6 Ways How to Critique Your Own Website Without Getting Biased  

22 Nov, 2018
Auxesis Infotech Auxesis Infotech

Why Critique Your Own Website

I'm sure you must have asked your family, friends, and associates about feedback on your website at some point or the other and must have got vague comments but no actionable points. Did it get on your nerves? If you're trying to analyze your website yourself, you'd be left clueless on where to start and how to go about it, particularly if you've built your business website.

Looking at your website objectively requires a third eye, where you can see a real person navigate through your website and give comments. There might be hundreds of online website testing tools available on the web if you search how to critique your website, but these tools and testers aren't what your target market is.

Reviewing a website can be done by any friend of yours whose opinions you trust or a well-structured review from a competent web design company with professionals on the deck.  Thinking of how to critique your own website, you need to get into the shoes of your customer and think like what they think. Here are few touch points to consider when planning to critique your own website:

 

6 Ways How to Critique Your Own Website

  • Aesthetics and Visual Impact

"94% of a user's first impressions of a website are design related."

"75% of the online users admit to forming an opinion about the credibility of a business based on its website."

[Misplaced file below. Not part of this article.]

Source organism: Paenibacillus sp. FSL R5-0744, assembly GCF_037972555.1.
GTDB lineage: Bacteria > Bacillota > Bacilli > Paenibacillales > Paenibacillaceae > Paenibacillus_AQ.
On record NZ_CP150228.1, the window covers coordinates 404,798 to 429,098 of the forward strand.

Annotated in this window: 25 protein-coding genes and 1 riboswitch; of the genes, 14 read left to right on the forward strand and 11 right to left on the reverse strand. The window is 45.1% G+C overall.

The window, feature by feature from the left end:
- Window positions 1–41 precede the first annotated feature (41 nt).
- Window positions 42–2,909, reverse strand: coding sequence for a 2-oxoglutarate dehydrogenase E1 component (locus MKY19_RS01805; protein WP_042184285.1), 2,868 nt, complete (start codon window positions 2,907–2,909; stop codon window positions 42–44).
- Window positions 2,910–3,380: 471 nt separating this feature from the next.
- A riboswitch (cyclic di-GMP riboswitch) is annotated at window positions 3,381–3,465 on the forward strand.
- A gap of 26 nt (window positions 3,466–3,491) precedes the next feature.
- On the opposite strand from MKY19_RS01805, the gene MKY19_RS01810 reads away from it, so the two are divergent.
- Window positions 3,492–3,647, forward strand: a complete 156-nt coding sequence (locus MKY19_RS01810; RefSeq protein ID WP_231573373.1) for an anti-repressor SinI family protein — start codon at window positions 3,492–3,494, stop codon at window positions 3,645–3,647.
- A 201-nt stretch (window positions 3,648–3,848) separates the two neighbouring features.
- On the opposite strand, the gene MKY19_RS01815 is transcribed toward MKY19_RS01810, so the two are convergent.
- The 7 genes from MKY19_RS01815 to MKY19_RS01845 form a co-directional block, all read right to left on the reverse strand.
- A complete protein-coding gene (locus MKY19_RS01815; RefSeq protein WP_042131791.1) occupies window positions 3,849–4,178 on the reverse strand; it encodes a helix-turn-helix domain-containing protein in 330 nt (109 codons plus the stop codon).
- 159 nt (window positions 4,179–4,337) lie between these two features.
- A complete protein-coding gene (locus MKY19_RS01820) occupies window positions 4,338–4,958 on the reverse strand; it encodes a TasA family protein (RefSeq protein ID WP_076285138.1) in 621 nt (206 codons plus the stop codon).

Whether a visitor enters your website through services page, blog, or homepage; you need to evaluate the initial visual impact your website leaves on your customer's minds. Ask yourself these questions?

·         Is my website clean and sleek?

·         Is it easy on the eyes?

·         Are the pages too blocky?

·         Are they overloaded with colors?

·         Does your eyes struggle to focus on a point?

·         Are the fonts readable enough?

Do this exercise throughout as many pages as you can and let the answers to these questions help direct your train of thought.

 

  • Navigation

A website's navigation is the fundamental way of users forming an opinion about who you are, what's your business, and why they are there on your website. Now imagine a user is looking for further resources, is he able to decipher the website's navigation and find what he needs.

Streamlining your navigation is the most important thing to consider if thinking of how to critique your own website.

Ask yourself these questions:

·         Is your navigation pane located at an easily accessible area of the site?

·         Is there clear spacing between the content as what's connected and what's separated?

·         Can a user decipher about the nature of your business by looking at your navigation bar?

·         Is the call-to-action clear throughout your navigation?

·         If you have a fairly large website, can you condense the labels and group the information under clear labels?

  • Content Evaluation